Review – Rowan Atkinson’s charm has limits in ‘Johnny English Strikes Again’

Patrick Wilson is the main host of the weekly Popcorn Muncher Podcast and also writes as a regular guest contributor to The Popcorn Muncher.

Poster for 2018 comedy sequel Johnny English Strikes Again

Genre: Comedy
Certificate: PG
UK Release Date: 5th October 2018
Runtime: 89 minutes
Director: David Kerr
Writer: William Davies
Starring: Rowan Atkinson, Olga Kurylenko, Ben Miller, Emma Thompson, Jake Lacy, Amit Shah, Adam James
Synopsis: When the identities of every British secret agent in the field are exposed in a cyber attack, MI7 reluctantly brings Johnny English out of retirement to track down the perpetrator.



Johnny English Strikes Again is just not funny enough. That could sum it up in one sentence. It falls into the same traps as its 2011 predecessor Johnny English Reborn in that it has a single kernel of an idea that it focuses on, rather than devoting its efforts to being funny. In this case, the central idea is to dramatise the battle between the analogue ways of the past and the high-tech of today.

At the start of the story, Rowan Atkinson‘s bumbling sort-of-spy is called back into action after a cyber attack leaves all of M17’s active agents exposed. Along with his returning sidekick Bough (Ben Miller), he is soon on the hunt for the perpetrator, whilst dealing with the mysterious, shifting motivations of Russian femme fatale Ophelia (former Bond girl Olga Kurylenko).

The analogue and digital battle is seen throughout the movie. Johnny laughingly scoffs at being given a smartphone and the young techy equivalent of James Bond’s Q is bemused by the idea of even issuing an agent with a gun before rattling off the health and safety concerns of a firearm. It’s really not a clever analogy and it goes exactly where you think it will. Yes, of course Johnny’s old fashion ways are deemed better. Yes, they’re going to save the day and yes, the evil Mark Zuckerberg-esque villain is going to be defeated by old fashioned British spirit and gumption.

It’s all very trite, very predictable and, worst of all, not funny. Johnny’s failings should always be the main mill of humour in one of these films, but here he swings between competence and idiocy whenever the movie wants to let us know that ‘tech = bad’, at times totally robbing the movie of any humour. It’s definitely a movie made for the middle-aged dads in the audience, who can’t be bothered with this all of this confounded techno jibber-jabber.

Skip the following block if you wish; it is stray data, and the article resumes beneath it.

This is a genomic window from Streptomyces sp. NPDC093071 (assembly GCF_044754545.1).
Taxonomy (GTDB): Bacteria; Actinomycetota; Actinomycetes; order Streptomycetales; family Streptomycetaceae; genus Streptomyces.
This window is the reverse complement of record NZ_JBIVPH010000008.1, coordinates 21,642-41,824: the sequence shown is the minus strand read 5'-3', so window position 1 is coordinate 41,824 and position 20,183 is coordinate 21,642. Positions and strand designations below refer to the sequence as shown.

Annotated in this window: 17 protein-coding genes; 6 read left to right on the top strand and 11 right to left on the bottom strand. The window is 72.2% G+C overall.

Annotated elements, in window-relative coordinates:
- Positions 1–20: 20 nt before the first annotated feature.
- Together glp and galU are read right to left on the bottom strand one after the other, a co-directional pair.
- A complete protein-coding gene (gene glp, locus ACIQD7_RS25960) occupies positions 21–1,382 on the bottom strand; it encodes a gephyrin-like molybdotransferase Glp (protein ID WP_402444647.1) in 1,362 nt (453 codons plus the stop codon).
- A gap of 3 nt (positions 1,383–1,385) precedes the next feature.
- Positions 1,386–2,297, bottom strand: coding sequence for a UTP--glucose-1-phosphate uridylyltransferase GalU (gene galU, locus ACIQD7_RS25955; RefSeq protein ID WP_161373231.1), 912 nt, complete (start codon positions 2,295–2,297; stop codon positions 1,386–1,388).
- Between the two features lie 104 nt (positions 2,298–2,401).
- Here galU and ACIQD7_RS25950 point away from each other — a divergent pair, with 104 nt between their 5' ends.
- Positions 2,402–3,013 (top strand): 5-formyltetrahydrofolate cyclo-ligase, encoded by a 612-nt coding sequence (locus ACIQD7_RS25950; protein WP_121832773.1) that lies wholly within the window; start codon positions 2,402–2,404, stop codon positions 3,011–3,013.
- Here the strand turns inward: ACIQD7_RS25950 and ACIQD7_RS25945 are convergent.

The elements are there for a movie that could have at least been in the ballpark of the first movie, but they’re woefully misused. Miller’s spirited sidekick Bough is back, which is great, but he’s utilised totally wrong. In the first movie, he was sort of the Kato to Johnny’s Green Hornet – the competent one in the pair, who had to adhere to his superior’s idiocy with a British stiff upper lip so as not to cause a fuss. Here, he acts like an indentured manservant who, at times, has to be incompetent because Johnny’s busy proving how sucky electric cars are. Also, Emma Thompson is in the movie as the British Prime Minister. And that’s about all I have to say about her performance.

I did at least chuckle at the movie whenever Atkinson is just allowed to make use of his brand of physical comedy. It’s a joy to watch with a particular, drug-fuelled dance sequence being the standout. Unfortunately, too much time is spent on badly written jokes that don’t work and the direction leaves a lot of jokes falling flat. Reaction shots are held awkwardly and don’t sell jokes well enough. It’s surprising because first-time feature director David Kerr has done a lot of good work in TV, including That Mitchell and Webb Look as well as Inside No. 9.

All in all, it’s just underwhelming. There’s a bunch of talent here that does nothing of note and it just isn’t funny enough. Focusing on a central theme is a mistake when it comes at the expense of comedy, something the first movie focused on wholeheartedly.


Pop or Poop?

Rating: Poop!

Johnny English is back, but any suggestion he might have grown up has been thrown out of the window. This threequel is a mess of half-formed ideas and episodic skits that are almost funny, but are desperately in need of honing. If this is the result of a seven year gap between sequels, they should probably just consign this franchise to the shelves of DVD stores. It’s no longer fresh, and it’s no longer funny.


Do you agree with my review? Let me know in the comments section.

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